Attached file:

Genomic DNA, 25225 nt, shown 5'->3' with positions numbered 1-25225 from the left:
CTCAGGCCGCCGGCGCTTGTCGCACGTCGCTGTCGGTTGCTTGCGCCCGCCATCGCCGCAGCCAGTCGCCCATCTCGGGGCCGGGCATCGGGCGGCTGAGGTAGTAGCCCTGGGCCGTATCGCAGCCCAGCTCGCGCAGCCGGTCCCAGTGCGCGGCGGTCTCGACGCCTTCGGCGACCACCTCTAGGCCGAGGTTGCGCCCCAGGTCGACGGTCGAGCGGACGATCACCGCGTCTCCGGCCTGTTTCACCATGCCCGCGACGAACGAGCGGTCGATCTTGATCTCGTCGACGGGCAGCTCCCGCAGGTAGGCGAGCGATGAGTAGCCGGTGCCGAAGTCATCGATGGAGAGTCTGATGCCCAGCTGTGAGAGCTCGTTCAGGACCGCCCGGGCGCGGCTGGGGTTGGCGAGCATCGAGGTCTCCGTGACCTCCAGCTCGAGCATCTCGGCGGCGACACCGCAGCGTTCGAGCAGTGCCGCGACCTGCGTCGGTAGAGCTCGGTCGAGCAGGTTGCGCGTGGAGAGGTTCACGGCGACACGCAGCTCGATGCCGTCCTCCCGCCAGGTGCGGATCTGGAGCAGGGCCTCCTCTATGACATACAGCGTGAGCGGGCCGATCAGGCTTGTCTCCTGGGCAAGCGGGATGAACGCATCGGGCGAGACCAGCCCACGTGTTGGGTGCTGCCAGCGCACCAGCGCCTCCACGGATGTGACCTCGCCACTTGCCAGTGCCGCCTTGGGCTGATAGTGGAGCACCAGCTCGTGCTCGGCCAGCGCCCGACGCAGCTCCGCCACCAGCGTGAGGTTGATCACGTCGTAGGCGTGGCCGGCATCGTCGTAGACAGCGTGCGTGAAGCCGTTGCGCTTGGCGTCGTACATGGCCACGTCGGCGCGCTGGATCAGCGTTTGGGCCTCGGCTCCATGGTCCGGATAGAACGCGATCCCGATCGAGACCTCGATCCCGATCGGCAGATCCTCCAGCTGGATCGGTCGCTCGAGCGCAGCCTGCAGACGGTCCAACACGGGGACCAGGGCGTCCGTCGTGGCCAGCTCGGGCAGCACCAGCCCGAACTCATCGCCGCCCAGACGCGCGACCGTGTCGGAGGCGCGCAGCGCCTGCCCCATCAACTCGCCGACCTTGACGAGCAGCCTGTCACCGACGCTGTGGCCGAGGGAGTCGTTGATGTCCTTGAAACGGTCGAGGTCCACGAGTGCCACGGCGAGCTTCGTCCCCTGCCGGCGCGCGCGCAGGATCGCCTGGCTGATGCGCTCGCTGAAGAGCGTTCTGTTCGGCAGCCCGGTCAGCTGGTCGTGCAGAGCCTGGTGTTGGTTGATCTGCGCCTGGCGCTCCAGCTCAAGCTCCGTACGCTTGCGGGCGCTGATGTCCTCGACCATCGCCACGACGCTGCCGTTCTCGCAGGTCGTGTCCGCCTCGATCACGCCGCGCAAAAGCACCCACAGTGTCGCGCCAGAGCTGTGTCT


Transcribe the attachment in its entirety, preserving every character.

Genomic DNA, 25225 nt, shown 5'->3' with positions numbered 1-25225 from the left:
CTCAGGCCGCCGGCGCTTGTCGCACGTCGCTGTCGGTTGCTTGCGCCCGCCATCGCCGCAGCCAGTCGCCCATCTCGGGGCCGGGCATCGGGCGGCTGAGGTAGTAGCCCTGGGCCGTATCGCAGCCCAGCTCGCGCAGCCGGTCCCAGTGCGCGGCGGTCTCGACGCCTTCGGCGACCACCTCTAGGCCGAGGTTGCGCCCCAGGTCGACGGTCGAGCGGACGATCACCGCGTCTCCGGCCTGTTTCACCATGCCCGCGACGAACGAGCGGTCGATCTTGATCTCGTCGACGGGCAGCTCCCGCAGGTAGGCGAGCGATGAGTAGCCGGTGCCGAAGTCATCGATGGAGAGTCTGATGCCCAGCTGTGAGAGCTCGTTCAGGACCGCCCGGGCGCGGCTGGGGTTGGCGAGCATCGAGGTCTCCGTGACCTCCAGCTCGAGCATCTCGGCGGCGACACCGCAGCGTTCGAGCAGTGCCGCGACCTGCGTCGGTAGAGCTCGGTCGAGCAGGTTGCGCGTGGAGAGGTTCACGGCGACACGCAGCTCGATGCCGTCCTCCCGCCAGGTGCGGATCTGGAGCAGGGCCTCCTCTATGACATACAGCGTGAGCGGGCCGATCAGGCTTGTCTCCTGGGCAAGCGGGATGAACGCATCGGGCGAGACCAGCCCACGTGTTGGGTGCTGCCAGCGCACCAGCGCCTCCACGGATGTGACCTCGCCACTTGCCAGTGCCGCCTTGGGCTGATAGTGGAGCACCAGCTCGTGCTCGGCCAGCGCCCGACGCAGCTCCGCCACCAGCGTGAGGTTGATCACGTCGTAGGCGTGGCCGGCATCGTCGTAGACAGCGTGCGTGAAGCCGTTGCGCTTGGCGTCGTACATGGCCACGTCGGCGCGCTGGATCAGCGTTTGGGCCTCGGCTCCATGGTCCGGATAGAACGCGATCCCGATCGAGACCTCGATCCCGATCGGCAGATCCTCCAGCTGGATCGGTCGCTCGAGCGCAGCCTGCAGACGGTCCAACACGGGGACCAGGGCGTCCGTCGTGGCCAGCTCGGGCAGCACCAGCCCGAACTCATCGCCGCCCAGACGCGCGACCGTGTCGGAGGCGCGCAGCGCCTGCCCCATCAACTCGCCGACCTTGACGAGCAGCCTGTCACCGACGCTGTGGCCGAGGGAGTCGTTGATGTCCTTGAAACGGTCGAGGTCCACGAGTGCCACGGCGAGCTTCGTCCCCTGCCGGCGCGCGCGCAGGATCGCCTGGCTGATGCGCTCGCTGAAGAGCGTTCTGTTCGGCAGCCCGGTCAGCTGGTCGTGCAGAGCCTGGTGTTGGTTGATCTGCGCCTGGCGCTCCAGCTCAAGCTCCGTACGCTTGCGGGCGCTGATGTCCTCGACCATCGCCACGACGCTGCCGTTCTCGCAGGTCGTGTCCGCCTCGATCACGCCGCGCAAAAGCACCCACAGTGTCGCGCCAGAGCTGTGTCT